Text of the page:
A man has benefited from the independent advocacy of Hope for Justice staff after a debt of more than £1,000 was falsely accrued in his name.
Sebastian* is rebuilding his life after experiencing multiple periods of exploitation in the UK, which include forced labour, working long hours at a car wash for which he received less than half the minimum wage and faced threats if he failed to comply. He was also housed in overcrowded and claustrophobic accommodation.
Hope for Justice has been advocating on behalf of the man, who is in his late 20s, for two years after being directly involved in his rescue.
Most recently, the team has successfully overturned a debt of more than £1,000 that was linked to his exploitation as well as an associated court order.
Sebastian said: “When I received a letter informing me of the extent of money I apparently owed, I didn’t fully understand it. I didn’t know what to do with it nor how to prove it wasn’t me. I am very happy with the outcome. I wouldn’t have been able to resolve the situation without Hope for Justice’s help.”
Sebastian was wrongly accused of being in debt to a company and was being pursued for payment. His perpetrator had taken his ID and used his personal details to set up direct debits in his name. Hope for Justice’s Advocacy team liaised with the company pursuing action against him and with an enforcement agency, explaining the circumstances around the debt, providing evidence of Sebastian’s identification as a victim of modern slavery and calling for the debt to be disregarded.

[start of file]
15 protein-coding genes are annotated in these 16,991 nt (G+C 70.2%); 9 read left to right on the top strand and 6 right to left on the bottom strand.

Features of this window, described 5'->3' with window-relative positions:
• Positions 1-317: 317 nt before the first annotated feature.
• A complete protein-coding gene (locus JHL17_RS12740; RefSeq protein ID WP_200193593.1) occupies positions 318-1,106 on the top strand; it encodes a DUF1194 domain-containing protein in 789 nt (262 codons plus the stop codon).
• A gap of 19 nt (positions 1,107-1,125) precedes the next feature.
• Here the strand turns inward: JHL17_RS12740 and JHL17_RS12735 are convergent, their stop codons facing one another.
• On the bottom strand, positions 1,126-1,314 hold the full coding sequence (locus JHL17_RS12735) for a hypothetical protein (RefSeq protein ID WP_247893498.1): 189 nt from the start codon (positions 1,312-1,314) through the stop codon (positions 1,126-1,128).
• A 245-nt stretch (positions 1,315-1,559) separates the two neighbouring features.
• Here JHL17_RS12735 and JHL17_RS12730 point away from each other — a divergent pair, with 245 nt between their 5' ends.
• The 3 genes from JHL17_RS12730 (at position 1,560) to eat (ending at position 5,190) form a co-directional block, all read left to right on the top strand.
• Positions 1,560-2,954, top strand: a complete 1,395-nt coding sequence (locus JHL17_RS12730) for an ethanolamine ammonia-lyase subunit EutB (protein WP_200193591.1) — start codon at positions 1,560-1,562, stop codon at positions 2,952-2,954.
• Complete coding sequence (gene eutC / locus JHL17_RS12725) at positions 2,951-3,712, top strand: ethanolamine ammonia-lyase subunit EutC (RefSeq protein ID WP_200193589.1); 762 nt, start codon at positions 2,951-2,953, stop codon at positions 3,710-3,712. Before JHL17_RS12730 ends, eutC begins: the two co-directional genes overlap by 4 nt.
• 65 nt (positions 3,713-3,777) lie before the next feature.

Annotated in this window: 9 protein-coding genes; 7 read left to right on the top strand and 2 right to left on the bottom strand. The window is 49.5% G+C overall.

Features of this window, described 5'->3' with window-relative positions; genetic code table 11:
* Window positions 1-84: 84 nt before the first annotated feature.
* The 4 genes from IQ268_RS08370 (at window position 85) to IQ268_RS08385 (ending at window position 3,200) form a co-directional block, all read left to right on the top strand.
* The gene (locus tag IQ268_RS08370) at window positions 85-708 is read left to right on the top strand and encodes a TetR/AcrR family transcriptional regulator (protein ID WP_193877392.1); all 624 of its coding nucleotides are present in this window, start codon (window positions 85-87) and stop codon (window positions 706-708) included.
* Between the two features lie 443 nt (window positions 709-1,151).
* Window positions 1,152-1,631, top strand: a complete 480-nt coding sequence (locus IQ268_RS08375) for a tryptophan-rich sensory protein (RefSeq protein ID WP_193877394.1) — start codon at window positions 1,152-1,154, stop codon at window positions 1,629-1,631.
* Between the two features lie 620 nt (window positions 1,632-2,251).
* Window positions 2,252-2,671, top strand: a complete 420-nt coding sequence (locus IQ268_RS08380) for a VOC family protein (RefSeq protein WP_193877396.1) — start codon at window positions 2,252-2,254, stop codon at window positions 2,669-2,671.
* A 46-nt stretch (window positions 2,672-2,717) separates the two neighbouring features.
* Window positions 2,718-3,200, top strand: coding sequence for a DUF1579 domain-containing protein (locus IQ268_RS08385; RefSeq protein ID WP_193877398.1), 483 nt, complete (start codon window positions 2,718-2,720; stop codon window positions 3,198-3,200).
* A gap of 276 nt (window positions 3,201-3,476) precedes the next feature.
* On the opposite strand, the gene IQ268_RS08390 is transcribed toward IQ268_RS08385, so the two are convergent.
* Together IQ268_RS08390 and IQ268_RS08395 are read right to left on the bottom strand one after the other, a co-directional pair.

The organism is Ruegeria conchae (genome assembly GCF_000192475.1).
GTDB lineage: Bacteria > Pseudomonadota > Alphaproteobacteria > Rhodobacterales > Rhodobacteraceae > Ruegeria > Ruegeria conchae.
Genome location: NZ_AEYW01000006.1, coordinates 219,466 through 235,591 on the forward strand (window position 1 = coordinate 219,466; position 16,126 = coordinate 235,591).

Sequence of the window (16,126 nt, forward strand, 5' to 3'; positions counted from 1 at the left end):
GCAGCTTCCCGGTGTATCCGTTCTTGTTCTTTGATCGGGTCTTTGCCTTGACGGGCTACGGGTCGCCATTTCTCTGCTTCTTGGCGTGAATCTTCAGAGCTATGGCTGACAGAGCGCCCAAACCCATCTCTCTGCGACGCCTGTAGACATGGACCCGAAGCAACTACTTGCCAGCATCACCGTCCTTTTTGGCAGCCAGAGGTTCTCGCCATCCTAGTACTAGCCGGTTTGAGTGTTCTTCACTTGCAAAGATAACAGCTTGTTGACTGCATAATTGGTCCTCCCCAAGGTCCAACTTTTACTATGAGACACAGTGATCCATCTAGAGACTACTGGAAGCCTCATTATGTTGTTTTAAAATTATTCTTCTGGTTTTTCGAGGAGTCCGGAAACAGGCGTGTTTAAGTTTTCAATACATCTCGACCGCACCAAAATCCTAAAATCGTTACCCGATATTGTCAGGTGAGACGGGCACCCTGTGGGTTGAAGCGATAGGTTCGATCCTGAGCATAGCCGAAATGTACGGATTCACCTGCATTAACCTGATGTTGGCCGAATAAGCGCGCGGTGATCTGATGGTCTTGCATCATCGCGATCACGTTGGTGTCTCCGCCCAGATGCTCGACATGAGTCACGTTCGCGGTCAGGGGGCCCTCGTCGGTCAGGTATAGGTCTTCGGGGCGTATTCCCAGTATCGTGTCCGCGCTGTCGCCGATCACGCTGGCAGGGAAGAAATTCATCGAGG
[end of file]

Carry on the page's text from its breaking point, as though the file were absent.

Sebastian recently received notification that the debt will be cleared, and he will no longer be pursued for payment.
His Independent Modern Slavery Advocate at Hope for Justice called it a “huge relief” that means he can go on with his life without this hanging over him.
Sebastian, who is originally from Poland, is formally identified as a victim of modern slavery in the UK, having received a ‘conclusive grounds’ decision from the government team responsible for determining these cases. Hope for Justice previously supported him in challenging the Home Office’s negative decision about his status, which was successfully overturned.
The charity has also provided support to secure him accommodation, made referrals to other services and helped him to access welfare benefits which he is entitled to.
*Name changed to protect identity of victim